1) Preparation plays a big role in classical chess, but in blitz and rapid it doesn’t play much of a role at all.
This was new to me. On the surface it makes some sense, but I'm not sure what the underlying reasons are. If it's true, does this mean that the traditional start position (SP518) is best played in fast games, and chess960 is for slow games?
2) Any player in the world -- even the best -- will immediately start making mistakes from the start.
I've discussed this before, in A Highbrow Dismissal of Chess960 (December 2010):-
The start of a game is two players following a known path for 'X' number of moves, after which they follow computer based preparation for 'Y' number of moves, after which they are on their own. At this point there are three possible outcomes: either they agree to a draw, or one of them blunders, or they continue playing as best they can.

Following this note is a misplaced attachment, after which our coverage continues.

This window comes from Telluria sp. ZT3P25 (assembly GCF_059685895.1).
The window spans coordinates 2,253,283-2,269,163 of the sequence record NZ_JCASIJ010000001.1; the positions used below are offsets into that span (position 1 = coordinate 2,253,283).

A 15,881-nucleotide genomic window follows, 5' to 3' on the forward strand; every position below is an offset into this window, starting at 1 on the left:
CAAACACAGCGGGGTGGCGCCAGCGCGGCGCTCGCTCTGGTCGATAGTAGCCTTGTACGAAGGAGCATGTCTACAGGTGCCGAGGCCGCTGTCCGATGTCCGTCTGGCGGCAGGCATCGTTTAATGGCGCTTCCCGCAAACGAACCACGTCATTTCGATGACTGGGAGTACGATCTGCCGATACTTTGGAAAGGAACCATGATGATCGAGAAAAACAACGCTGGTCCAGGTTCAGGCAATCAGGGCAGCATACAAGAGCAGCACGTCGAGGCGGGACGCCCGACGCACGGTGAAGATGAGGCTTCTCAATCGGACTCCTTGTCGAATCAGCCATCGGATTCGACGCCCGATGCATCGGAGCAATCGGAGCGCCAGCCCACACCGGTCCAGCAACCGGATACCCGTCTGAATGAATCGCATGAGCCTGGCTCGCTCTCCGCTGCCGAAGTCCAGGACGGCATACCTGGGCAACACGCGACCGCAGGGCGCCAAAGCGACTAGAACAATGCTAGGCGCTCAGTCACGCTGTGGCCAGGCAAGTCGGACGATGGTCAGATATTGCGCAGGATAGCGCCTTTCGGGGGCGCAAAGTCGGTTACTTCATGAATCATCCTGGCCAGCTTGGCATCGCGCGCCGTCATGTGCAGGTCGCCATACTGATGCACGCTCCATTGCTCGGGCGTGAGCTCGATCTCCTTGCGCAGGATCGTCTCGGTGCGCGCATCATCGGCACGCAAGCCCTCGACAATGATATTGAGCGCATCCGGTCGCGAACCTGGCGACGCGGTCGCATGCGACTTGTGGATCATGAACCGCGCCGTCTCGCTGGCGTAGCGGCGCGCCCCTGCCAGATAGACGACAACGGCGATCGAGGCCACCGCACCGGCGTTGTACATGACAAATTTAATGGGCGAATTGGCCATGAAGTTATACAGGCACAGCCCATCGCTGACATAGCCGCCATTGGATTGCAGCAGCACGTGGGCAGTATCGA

In SP518, X+Y can take in 20 or 25 moves. In the other 959 chess960 positions, X+Y is a move or two. The sporting side of chess involves a player confronting the unknown, not repeating memorized moves. Is chess a sport or a rehearsed exhibition?
3) People will have a harder time following it because the position gets so chaotic early on.
People also have a hard time following a game starting with SP518, because they don't know when the players are following a known path and when they are on their own. It's easier to sacrifice a piece if you've analyzed it using an engine. Comparisons with professional wrestling -- which is not what it seems to be -- are appropriate.
4) Commentators have a hard time explaining what’s happening.
This is only true of the opening. Commentators can't use the same approach they use for SP518, because it requires experience with chess960. How many commentators have this experience?
In his recent match with GM Vachier-Lagrave, GM Caruana won the chess960 games +1-0=2, but lost the overall match. How would he have done if the match had been exclusively chess960?